When restrictions began to ease for Pennsylvania businesses in late March of 2021, Kimble gathered a list of local establishments ranging from restaurants to the public library and approached them about posting the signs which she says are “meant to increase support for breastfeeding families in the public and in our community”.

“I was a little nervous about the response I would get,” stated Kimble referring to initial phone calls she placed. Much to her relief, Kimble was met with the resounding answer of “yes” to her request. And, it didn’t stop there. To date 18 organizations have agreed to display the eight-by-eight-inch placard in their establishments. These include Arthur Avenue Italian Deli; Black and Brass; Camp Umpy’s; Cherry Ridge Airport; The Cooperage; Cordaro’s Restaurant; Elegante Restaurant & Pizzeria; Gravity Ice Cream, Gretchen’s Grotto, Halfway House, KC Pepper; Laurel’s Hometown Café, Locos Gringos Coastal Mexican Grill; Papa’s Primo Pizza; Sprout Dental; Two Guys and the Wayne County Library.

Any business owner wishing to be part of the “Breastfeeding Welcome” initiative is encouraged to contact Brittany Kimble at the Women’s Health Center by calling 570/253-3005 or via email kimblebr@wmh.org.

The 2021 Wayne County Dairy Princess, Maddie Roberts, left, pictured with Matthew Fuller and Danielle Davis behind their baby, Aurora.
The 2021 Wayne County Dairy Princess, Maddie Roberts, left, pictured with Matthew Fuller and Danielle Davis behind their baby, Aurora.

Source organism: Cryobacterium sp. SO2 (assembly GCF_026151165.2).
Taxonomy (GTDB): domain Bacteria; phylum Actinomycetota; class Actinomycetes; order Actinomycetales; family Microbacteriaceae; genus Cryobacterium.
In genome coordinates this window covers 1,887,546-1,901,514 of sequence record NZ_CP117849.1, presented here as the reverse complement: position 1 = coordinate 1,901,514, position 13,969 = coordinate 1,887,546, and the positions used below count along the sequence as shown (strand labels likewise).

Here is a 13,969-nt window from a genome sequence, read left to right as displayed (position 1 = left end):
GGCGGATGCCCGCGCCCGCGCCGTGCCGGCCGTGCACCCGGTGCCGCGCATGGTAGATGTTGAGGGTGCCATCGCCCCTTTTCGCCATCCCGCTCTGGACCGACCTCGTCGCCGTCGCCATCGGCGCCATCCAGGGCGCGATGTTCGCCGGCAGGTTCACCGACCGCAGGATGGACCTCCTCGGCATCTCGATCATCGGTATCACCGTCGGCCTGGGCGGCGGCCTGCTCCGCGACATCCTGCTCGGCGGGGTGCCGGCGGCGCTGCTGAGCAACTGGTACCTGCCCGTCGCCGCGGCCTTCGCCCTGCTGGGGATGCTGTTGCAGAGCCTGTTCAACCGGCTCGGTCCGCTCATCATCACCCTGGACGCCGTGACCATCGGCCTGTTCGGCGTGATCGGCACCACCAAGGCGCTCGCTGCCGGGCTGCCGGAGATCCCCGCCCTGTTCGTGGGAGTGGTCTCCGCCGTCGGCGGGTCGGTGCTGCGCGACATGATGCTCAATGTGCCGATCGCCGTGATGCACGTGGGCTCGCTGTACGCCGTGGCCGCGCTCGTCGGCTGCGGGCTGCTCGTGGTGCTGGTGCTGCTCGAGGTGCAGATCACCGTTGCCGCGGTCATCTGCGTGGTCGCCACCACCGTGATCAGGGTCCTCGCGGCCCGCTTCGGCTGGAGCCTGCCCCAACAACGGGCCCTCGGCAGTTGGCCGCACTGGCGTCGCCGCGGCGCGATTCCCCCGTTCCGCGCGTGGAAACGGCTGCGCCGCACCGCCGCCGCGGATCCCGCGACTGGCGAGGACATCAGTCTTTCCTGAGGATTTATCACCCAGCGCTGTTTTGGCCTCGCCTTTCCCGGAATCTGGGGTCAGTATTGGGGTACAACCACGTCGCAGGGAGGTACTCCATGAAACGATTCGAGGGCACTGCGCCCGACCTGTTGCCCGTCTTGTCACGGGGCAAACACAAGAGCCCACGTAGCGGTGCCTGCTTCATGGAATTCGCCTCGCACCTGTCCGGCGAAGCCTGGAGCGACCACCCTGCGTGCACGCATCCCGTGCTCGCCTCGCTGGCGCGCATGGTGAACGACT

First baby of dairy month

HONESDALE, PA — Little Aurora Fuller got to meet a real princess almost as soon as she was born. The 2021 Wayne County Dairy Princess, Maddie Roberts, caught up with Aurora and her parents, Danielle Davis and Matthew Fuller, in the main lobby at Wayne Memorial Hospital. 

The family had just been discharged and was on its way home to Susquehanna County. The hospital’s New Beginnings Birthing Suites still has restrictions on visitation due to the pandemic, so the lobby was the best place for all four to meet. Roberts presented Aurora, the first baby born at the hospital in June, Dairy Month, and her family with a basket of dairy-related goods, including cheese from Calkins Creamery and a stuffed cow. Maddie is the daughter of Jason and Chandra Roberts, RN, Wayne Memorial Nurse Manager II. Aurora’s delivery on June 1 was facilitated by nurse midwife Christina MacDowell, CNM, Women’s Health Center/Wayne Memorial Community Health Centers.

Reminder: clean, drain and dry watercrafts and equipment to protect from invasive species

NEW YORK — New York Department of Environmental Conservation (DEC) Commissioner Basil Seggos reminded water recreationists to do their part in protecting New York’s waters from aquatic invasive species (AIS) by remembering to clean, drain and dry watercraft and equipment. Last year, boater traffic increased by nearly 20 percent at some launches and boat stewards counted more than 390,000 boats at launches across the state, a significant increase from the 276,515 watercrafts counted in 2019. DEC anticipates more boaters will hit the water this season and with them an increased risk of introducing AIS to New York’s waters. Taking proactive steps such as cleaning off fishing tackle, removing aquatic vegetation from rudders, disinfecting boat hulls and water compartments and properly disposing of bait significantly reduces that risk. 

With its Watercraft Inspection Stewardship Program, DEC boat stewards talked with more than 30,000 boaters who were unfamiliar with the boat steward program. These stewards also intercepted more than 19,000 AIS on boats and equipment.

For more information, visit www.dec.ny.gov.